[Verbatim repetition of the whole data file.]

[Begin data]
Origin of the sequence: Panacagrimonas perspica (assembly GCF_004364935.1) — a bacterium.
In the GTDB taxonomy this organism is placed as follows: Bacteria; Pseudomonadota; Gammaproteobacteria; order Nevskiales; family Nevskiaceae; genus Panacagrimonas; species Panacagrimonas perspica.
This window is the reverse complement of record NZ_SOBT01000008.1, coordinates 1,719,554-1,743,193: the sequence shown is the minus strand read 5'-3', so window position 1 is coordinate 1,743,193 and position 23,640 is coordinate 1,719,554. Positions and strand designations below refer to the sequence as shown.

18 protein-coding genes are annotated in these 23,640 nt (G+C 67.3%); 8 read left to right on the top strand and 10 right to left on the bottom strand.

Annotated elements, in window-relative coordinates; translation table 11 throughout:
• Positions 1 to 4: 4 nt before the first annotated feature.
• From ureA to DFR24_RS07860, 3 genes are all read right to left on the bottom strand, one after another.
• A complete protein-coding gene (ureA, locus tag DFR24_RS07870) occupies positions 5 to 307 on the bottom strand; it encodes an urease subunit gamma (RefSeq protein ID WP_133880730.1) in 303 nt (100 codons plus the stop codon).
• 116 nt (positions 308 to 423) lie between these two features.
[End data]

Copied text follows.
Origin of the sequence: Panacagrimonas perspica (assembly GCF_004364935.1) — a bacterium.
In the GTDB taxonomy this organism is placed as follows: Bacteria; Pseudomonadota; Gammaproteobacteria; order Nevskiales; family Nevskiaceae; genus Panacagrimonas; species Panacagrimonas perspica.
This window is the reverse complement of record NZ_SOBT01000008.1, coordinates 1,719,554-1,743,193: the sequence shown is the minus strand read 5'-3', so window position 1 is coordinate 1,743,193 and position 23,640 is coordinate 1,719,554. Positions and strand designations below refer to the sequence as shown.

18 protein-coding genes are annotated in these 23,640 nt (G+C 67.3%); 8 read left to right on the top strand and 10 right to left on the bottom strand.

Annotated elements, in window-relative coordinates; translation table 11 throughout:
• Positions 1 to 4: 4 nt before the first annotated feature.
• From ureA to DFR24_RS07860, 3 genes are all read right to left on the bottom strand, one after another.
• A complete protein-coding gene (ureA, locus tag DFR24_RS07870) occupies positions 5 to 307 on the bottom strand; it encodes an urease subunit gamma (RefSeq protein ID WP_133880730.1) in 303 nt (100 codons plus the stop codon).
• 116 nt (positions 308 to 423) lie between these two features.